Continuing on from earlier work (here, here, here, here, here, and here), I mean to narrate my process for putting together a presentation of the sort my students are asked to compose during the sixth week of the session. There is not a template available for the students, but I am hopeful that my work will provide them something they can use to guide their own work–and something that will be helpful for others, as well.
For the assignment, students are asked to develop a five- to seven-minute slide presentation with embedded audio and slides that follow basic design principles. The presentation should give an overview of the project as a whole, since a full read of a conference-length paper will generally take eighteen to twenty minutes; students are encouraged to frame their issue, present their thesis, and support that thesis before offering a conclusion and a slide displaying their references in APA citation style.
In putting together a slide presentation, it is necessary to have a consistent color scheme that allows for easy reading and that conveys an appropriate impression. Working in this webspace fortunately gives me the basis of an easy one to use; I mean for my sample work to reflect my other work, as well as to travel with me if and when I must go elsewhere. (I remain contingent “visiting” faculty at DeVry.) I had earlier developed a color scheme working from that of this blog, adding complementary colors according to common design principles and using the tools available at Paletton.com.
Color scheme in place, I opened the earlier exercises to cull information from them. Following the recommendations made to students, I copied my thesis and major arguments over to another document, as well as my references list. I also copied my title over before adjusting it to suit the present exercise; consistency across the project suggests itself as something useful to maintain. And as I did the copy-over work, using the fact of the ongoing project as justification for doing so, I arranged my materials for presentation on individual or related slides. The order differs from that presented in the paper itself, something that the shift in medium seems to warrant.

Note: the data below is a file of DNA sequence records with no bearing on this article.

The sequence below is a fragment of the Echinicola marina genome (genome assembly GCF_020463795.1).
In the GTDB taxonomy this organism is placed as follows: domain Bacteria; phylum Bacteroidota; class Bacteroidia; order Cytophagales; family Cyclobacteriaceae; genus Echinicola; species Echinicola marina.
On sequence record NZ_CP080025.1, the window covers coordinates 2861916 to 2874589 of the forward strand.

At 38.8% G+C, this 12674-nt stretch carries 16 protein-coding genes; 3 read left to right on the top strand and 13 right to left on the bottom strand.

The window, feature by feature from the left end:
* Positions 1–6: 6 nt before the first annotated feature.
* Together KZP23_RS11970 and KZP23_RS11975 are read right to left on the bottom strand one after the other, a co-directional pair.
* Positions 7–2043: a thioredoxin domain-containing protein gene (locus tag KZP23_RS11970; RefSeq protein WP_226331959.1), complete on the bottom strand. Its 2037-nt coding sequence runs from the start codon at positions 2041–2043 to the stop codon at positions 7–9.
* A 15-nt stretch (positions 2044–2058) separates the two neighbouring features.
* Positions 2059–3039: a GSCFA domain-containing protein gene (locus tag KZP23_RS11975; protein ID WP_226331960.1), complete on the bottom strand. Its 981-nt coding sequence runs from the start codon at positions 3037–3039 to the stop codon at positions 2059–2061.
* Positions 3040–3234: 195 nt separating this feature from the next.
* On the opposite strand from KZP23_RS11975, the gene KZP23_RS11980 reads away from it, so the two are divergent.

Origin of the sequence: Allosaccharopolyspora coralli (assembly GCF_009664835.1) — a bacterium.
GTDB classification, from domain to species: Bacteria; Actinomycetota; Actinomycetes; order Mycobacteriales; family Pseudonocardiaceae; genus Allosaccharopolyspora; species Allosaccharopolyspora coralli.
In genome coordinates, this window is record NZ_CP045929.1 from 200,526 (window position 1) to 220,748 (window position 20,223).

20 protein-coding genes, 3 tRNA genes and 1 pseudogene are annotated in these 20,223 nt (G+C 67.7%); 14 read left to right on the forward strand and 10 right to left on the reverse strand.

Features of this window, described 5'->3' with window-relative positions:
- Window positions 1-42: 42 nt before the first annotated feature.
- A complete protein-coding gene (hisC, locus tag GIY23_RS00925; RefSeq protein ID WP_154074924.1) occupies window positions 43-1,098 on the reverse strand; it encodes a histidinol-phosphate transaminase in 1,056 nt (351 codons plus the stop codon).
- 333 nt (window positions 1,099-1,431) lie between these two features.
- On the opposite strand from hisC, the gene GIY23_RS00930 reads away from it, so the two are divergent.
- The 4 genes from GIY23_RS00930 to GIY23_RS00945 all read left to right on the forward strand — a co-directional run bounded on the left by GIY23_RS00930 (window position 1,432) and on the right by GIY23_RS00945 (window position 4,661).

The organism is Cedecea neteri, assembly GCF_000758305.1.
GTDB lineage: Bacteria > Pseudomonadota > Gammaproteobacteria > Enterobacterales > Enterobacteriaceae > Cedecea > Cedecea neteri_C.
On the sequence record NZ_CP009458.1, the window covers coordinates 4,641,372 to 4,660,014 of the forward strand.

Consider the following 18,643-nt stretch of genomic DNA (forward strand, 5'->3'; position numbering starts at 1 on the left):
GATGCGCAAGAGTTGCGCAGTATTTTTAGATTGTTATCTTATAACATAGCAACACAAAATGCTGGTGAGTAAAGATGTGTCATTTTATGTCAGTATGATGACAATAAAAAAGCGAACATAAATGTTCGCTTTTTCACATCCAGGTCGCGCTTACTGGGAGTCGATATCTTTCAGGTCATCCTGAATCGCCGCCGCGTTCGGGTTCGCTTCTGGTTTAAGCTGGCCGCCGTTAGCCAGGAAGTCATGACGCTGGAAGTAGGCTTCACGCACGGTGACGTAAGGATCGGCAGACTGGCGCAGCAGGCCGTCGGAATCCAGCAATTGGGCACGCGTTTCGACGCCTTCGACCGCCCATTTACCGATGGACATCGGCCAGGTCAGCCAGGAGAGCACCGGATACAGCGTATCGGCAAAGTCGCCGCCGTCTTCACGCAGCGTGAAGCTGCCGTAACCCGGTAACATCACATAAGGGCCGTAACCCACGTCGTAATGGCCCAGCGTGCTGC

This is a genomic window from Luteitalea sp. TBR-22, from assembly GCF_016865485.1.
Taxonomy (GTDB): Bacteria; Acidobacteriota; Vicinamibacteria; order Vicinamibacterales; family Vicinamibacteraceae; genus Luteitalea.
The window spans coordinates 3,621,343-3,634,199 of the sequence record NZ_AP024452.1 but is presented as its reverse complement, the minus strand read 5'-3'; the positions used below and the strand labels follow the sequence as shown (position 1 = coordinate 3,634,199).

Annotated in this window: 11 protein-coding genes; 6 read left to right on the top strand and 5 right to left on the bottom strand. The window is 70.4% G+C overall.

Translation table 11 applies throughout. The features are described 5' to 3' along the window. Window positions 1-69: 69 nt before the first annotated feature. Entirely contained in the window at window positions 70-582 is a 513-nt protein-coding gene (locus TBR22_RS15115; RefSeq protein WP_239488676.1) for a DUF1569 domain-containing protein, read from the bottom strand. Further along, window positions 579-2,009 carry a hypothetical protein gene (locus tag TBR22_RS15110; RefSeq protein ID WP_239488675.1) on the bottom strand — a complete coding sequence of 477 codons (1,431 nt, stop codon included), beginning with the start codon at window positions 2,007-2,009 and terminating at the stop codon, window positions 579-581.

That done, it remained but to generate and populate the slides. I first generated a title slide, coloring it in the accent color I had chosen and filling in title and authorial information. I next developed a blank content slide, establishing it as a basic pattern for use in the rest of the presentation. Looking at my notes, I determined that I would need a slide for a presentation overview, at least six for content, and at least one for references, totaling at least eight slides; I consequently made as many, duplicating my pattern slide until I had enough to start. I also left one blank at the end in case I would need to add or insert others later.
With the basic presentation set up, I saved my work and began to insert text into the slides. First, I worked to insert my references, knowing that I would have to make adjustments to formatting and the like to make them legible but not overpowering. Having them ready to hand helped, as well. At length, I was able to get all of them into the presentation, although it took several slides to do so; the first of them got an audio note explaining matters, one swiftly followed by an audio note on my title slide. I determined I would position the audio cues consistently on slides throughout my presentation, making it easier to find them for my audience and presenting a more uniform–thus more polished–appearance.
Afterwards, working through the content slides, I made sure to work with bulleted text only, eschewing complex sentences and more erudite vocabulary in favor of ease of reading and orientation. And, because I was working in PowerPoint, I made sure to save my work repeatedly as I went along, not wanting to have to go back and re-do work if it could be avoided.
I worked through the slides in order afterwards, moving from the presentation overview through the thesis into content and the conclusion. Along the way, I inserted the text before inserting audio, using the former as a guide while I put in the latter. And, again, I saved my progress after each component of each slide. I have had to reconstruct work before, and it never goes as well the second time as the first.
The materials compiled and saved, it remained but to put them where they can hopefully serve as a helpful example for my students and others’. To wit: G. Elliott Sample Presentation September 2018. (It is a PowerPoint presentation, so it requires software that can open a .pptx file to view.)